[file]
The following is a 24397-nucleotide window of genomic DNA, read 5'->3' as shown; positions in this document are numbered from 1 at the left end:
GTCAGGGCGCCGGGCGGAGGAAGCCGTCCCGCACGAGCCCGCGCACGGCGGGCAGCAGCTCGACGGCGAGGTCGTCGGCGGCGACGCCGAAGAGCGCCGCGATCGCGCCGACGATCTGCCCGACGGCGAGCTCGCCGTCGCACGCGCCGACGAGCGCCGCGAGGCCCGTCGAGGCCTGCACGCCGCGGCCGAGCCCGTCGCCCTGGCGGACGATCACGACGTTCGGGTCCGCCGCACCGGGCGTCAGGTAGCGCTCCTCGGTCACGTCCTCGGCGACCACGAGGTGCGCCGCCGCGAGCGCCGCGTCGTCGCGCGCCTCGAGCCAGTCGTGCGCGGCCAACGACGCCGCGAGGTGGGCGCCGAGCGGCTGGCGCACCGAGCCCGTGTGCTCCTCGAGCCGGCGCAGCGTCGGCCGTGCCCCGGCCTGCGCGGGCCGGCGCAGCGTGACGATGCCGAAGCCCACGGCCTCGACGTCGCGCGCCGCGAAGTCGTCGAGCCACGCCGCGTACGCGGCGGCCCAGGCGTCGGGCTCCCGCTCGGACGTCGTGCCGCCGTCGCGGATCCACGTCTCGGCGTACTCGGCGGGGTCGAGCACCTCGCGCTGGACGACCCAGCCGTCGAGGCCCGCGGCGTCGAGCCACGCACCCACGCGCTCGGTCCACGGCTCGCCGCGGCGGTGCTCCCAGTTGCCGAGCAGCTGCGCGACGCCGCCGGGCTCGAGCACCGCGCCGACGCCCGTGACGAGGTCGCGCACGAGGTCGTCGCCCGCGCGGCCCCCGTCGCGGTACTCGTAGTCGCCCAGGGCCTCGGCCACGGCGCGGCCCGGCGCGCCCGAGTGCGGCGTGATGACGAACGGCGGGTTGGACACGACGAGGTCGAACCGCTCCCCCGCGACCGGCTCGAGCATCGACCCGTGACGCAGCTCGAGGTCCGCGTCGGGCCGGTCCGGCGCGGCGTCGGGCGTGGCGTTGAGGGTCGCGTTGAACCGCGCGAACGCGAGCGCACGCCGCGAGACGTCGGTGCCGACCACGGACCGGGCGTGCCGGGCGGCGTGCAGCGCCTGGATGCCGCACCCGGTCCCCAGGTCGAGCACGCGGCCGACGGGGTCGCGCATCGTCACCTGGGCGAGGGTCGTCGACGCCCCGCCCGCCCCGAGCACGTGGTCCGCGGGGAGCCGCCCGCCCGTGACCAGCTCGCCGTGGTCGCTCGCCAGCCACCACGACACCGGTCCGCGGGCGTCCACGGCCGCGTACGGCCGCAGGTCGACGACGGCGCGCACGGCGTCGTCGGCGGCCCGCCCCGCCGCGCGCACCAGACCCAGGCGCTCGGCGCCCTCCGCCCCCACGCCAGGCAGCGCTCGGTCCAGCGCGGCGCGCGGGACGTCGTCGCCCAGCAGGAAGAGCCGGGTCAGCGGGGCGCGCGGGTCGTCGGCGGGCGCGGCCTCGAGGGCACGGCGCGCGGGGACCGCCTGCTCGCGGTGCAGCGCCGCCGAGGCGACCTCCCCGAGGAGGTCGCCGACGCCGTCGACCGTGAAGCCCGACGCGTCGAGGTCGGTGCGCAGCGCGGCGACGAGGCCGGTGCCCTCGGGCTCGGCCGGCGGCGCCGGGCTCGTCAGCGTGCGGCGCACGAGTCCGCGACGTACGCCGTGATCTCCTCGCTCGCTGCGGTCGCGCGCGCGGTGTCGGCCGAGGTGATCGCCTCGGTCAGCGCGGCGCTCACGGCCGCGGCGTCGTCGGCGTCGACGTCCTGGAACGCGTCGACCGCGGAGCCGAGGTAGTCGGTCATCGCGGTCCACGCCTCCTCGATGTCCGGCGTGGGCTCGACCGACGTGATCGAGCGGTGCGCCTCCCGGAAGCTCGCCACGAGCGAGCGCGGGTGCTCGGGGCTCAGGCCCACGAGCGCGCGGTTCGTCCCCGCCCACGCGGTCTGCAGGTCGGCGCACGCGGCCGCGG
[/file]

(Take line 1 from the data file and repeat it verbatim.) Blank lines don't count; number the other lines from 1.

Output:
The following is a 24397-nucleotide window of genomic DNA, read 5'->3' as shown; positions in this document are numbered from 1 at the left end: